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ABSTRACT: Medical expulsive therapy (MET) has been described as an effective conservative treatment option in the initial management of small distal ureteral stones. Therapies that have been investigated include alpha-blockers, calcium channel blockers, corticosteroids, and most recently phosphodiesterase-5 inhibitors (PDE5) inhibitors. While alpha-blockers are currently the only recommended monotherapy, corticosteroids have received increased attention as a potential useful adjunct in the medical management of distal stones. PDE5 inhibitors are a novel treatment alternative, requiring further investigation. This review provides an overview of recent MET best practices, with a focus on novel therapies beyond alpha-blockers.11/2014; 8(11-12):442-5.
JOURNAL OF ENDOUROLOGY
Volume 20, Number 1, January 2006
© Mary Ann Liebert, Inc.
Medical Expulsive Treatment of Distal-Ureteral Stones Using
Tamsulosin: A Single-Center Experience
MARCO DE SIO, M.D., Ph.D., RICCARDO AUTORINO, M.D., FEBU, GIUSEPPE DI LORENZO, M.D.,
ROCCO DAMIANO, M.D., DARIO GIORDANO, M.D., LUCA COSENTINO, M.D., UMBERTO PANE, M.D.,
FERDINANDO DI GIACOMO, M.D., SALVATORE MORDENTE, M.D., and MASSIMO D’ARMIENTO, M.D.
Purpose: To evaluate the efficacy of the addition of tamsulosin to our standard expulsive pharmacologic ther-
apy for the treatment of distal-ureteral stones.
Patients and Methods: A series of 96 patients referred to our department for the management of sympto-
matic distal-ureteral calculi were randomly divided into group 1 (N ? 46) who received diclofenac (100
mg/daily) plus aescin (80 mg/daily) and group 2 (N ? 50) who received the same therapy plus tamsulosin (0.4
mg/daily) for a maximum of 2 weeks. There were no differences between the groups with respect to age, sex,
or stone size. The primary endpoint was the expulsion rate. Expulsion time, need for analgesics, need for hos-
pitalization, and drug side effects were the secondary endpoints.
Results: The expulsion rate was significantly higher in group 2 (90%) than in group 1 (58.7%; P ? 0.01),
and group 2 achieved stone passage in a shorter time (mean 4.4 v 7.5 days, respectively; P ? 0.005). Lower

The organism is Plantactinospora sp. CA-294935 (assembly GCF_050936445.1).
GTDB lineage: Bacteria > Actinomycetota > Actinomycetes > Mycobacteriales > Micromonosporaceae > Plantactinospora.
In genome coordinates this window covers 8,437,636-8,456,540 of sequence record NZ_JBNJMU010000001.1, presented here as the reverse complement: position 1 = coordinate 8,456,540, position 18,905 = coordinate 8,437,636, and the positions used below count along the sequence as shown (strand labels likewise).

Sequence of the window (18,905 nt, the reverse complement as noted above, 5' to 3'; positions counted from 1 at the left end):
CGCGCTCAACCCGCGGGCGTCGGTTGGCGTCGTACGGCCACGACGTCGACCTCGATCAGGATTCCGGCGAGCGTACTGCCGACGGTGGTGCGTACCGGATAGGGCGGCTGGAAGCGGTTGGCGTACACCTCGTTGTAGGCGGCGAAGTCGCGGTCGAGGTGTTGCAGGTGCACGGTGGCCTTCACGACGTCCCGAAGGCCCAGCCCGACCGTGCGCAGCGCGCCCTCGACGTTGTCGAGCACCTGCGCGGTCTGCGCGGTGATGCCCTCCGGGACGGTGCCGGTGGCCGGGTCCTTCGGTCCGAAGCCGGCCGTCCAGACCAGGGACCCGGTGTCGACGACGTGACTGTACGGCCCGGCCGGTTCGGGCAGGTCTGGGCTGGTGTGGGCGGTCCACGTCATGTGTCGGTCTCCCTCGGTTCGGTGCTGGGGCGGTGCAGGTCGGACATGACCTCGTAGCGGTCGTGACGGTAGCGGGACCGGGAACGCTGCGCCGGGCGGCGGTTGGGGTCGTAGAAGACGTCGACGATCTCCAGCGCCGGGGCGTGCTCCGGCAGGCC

analgesic use was found in group 2 (P ? 0.003), as well as significantly fewer hospitalizations for recurrent
colic (P ? 0.01). Both groups experienced few side effects associated with expulsive therapy.
Conclusions: A conservative approach should be considered as an option in the management of uncompli-
cated distal-ureteral stones. Even if the best pharmacologic expulsive regimen remains to be established, the
use of the selective ?-blocker tamsulosin is recommended in this setting.
ated in the management of patients with lower urinary-tract
symptoms (LUTS) caused by different urologic conditions.1
Urinary stones still represent an important topic in everyday
urologic practice, as it has been reported that as many as 15%
of the population in Western countries suffers from this dis-
ease.2Renal colic is one of the most painful conditions that may
occur and is often caused by ureteral stones, most of them be-
ing located in the distal part of the ureter.3
Minimally invasive therapies, such as SWL and uretero-
scopy, allow distal ureterolithiasis to resolve in almost all cases.
On the other hand, the role of medical expulsive therapy in the
management of this condition is still unclear. Moreover, the
most effective pharmacologic regimen for encouraging stone
HE SELECTIVE ?1A/?1D-ADRENOCEPTOR ANTAGO-
NIST tamsulosin has proved be effective and well toler-
expulsion has not been yet determined despite the recognized
Several factors are associated with calculi retention includ-
ing ureteral-muscle spasm, submucosal edema, pain, and in-
fection. It seems logical that conservative therapy should ad-
dress these factors. Some groups have implemented an
observational approach based only on the control of pain, while
others treat the stone retention pharmacologically in order to
facilitate stone expulsion.5–7
?1-Receptors are the most abundant adrenergic receptors in
ureteral smooth-muscle cells. The blockade of ?-adrenergic re-
ceptors by a specific antagonist inhibits basal tone, peristaltic
activity, and ureteral contractions.8,9
?1-Adrenergic receptors have been divided in four groups,
with a1D being found mostly on the lower intramural portion of
the ureter where it passes through the detrusor muscle.10Based
on this findings, different groups have tried the selective
Department of Urology, Second University, Naples, Italy.
?1A/?1D-adrenoceptors antagonist tamsulosin in the treatment
of distal-ureteral calculi and obtained encouraging results.11–13
We evaluated the addition of tamsulosin to our standard med-
ical expulsive therapy for this pathological condition.
PATIENTS AND METHODS
A series of 96 patients referred to our department for the
management of symptomatic 10-mm or smaller stones in the
distal segment of the ureter (juxtavesical tract and ureterovesi-
cal junction) were prospectively included. The exclusion crite-
ria were urinary-tract infection, severe hydronephrosis, dia-
betes, ulcer disease, hypotension or hypertension treated with
a-blockers or calcium antagonists, pregnancy, multiple stones,